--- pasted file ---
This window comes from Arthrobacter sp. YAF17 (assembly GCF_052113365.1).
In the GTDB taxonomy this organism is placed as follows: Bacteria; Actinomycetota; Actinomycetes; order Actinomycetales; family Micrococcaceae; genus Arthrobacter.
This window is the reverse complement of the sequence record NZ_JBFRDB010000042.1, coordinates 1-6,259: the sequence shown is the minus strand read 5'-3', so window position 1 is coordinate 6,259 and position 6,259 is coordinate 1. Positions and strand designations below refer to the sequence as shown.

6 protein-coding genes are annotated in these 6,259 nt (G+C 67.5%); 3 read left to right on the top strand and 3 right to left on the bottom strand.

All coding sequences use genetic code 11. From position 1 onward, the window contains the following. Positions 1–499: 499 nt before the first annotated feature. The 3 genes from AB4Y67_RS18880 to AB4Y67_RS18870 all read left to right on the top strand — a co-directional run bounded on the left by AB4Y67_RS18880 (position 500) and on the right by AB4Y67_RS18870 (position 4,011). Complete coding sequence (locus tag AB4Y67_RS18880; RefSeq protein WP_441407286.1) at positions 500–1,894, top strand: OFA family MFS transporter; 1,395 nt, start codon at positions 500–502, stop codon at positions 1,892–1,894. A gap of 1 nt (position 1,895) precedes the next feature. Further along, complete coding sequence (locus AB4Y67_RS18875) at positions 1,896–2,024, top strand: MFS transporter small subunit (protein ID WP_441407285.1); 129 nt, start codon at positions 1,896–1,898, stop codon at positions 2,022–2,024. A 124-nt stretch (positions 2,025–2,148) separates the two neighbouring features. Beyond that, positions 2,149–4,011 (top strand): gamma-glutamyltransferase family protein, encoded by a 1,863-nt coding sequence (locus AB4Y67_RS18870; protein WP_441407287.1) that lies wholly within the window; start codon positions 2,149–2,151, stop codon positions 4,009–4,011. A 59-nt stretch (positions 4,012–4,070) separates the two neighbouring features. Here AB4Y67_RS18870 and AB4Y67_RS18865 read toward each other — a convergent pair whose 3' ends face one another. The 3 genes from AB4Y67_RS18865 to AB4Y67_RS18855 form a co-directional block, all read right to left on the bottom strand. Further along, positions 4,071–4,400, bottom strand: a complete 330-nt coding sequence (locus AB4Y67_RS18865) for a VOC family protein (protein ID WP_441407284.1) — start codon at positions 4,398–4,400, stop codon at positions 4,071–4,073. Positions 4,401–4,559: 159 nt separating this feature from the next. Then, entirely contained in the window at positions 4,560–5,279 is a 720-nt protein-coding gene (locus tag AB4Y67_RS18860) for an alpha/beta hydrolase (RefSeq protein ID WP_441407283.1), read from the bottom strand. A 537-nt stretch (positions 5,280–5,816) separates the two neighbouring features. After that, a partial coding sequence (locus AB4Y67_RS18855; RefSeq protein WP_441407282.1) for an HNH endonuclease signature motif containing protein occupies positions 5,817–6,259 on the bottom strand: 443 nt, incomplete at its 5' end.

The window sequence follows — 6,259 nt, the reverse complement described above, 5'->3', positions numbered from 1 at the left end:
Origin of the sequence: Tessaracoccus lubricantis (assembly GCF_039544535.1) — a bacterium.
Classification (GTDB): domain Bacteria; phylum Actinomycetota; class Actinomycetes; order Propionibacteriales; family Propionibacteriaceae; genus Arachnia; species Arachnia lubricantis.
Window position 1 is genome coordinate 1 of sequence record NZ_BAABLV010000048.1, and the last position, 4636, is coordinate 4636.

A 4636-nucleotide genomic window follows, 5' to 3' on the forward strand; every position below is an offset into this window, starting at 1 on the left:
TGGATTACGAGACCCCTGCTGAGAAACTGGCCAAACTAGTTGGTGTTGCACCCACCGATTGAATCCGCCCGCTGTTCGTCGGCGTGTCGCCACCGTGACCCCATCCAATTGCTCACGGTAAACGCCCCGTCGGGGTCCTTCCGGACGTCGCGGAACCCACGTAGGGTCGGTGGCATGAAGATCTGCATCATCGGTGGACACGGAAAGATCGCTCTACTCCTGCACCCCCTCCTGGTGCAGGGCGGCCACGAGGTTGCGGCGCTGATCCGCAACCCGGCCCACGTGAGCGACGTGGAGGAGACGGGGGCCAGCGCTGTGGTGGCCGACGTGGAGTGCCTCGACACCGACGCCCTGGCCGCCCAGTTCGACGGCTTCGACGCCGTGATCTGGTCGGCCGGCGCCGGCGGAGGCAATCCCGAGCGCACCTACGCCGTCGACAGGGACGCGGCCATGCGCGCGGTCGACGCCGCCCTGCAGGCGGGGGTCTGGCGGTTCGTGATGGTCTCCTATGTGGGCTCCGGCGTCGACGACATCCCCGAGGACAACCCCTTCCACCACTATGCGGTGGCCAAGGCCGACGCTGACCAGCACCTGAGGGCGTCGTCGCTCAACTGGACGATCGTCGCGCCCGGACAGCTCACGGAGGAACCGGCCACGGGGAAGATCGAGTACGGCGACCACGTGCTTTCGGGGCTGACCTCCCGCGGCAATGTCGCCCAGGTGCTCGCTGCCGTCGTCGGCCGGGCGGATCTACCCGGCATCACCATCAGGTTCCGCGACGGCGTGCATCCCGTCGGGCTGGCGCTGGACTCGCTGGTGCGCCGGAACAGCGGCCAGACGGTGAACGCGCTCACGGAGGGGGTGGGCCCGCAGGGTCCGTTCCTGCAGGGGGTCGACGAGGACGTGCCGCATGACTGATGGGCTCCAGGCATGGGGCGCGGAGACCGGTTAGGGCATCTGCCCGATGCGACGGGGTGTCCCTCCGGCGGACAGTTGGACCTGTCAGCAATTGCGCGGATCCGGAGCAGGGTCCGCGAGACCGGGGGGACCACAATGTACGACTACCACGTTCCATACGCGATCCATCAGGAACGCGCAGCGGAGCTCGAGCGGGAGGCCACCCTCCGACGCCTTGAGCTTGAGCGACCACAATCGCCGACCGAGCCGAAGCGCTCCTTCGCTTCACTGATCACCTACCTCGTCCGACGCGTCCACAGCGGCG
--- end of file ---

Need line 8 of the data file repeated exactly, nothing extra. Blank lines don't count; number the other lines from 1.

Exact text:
Classification (GTDB): domain Bacteria; phylum Actinomycetota; class Actinomycetes; order Propionibacteriales; family Propionibacteriaceae; genus Arachnia; species Arachnia lubricantis.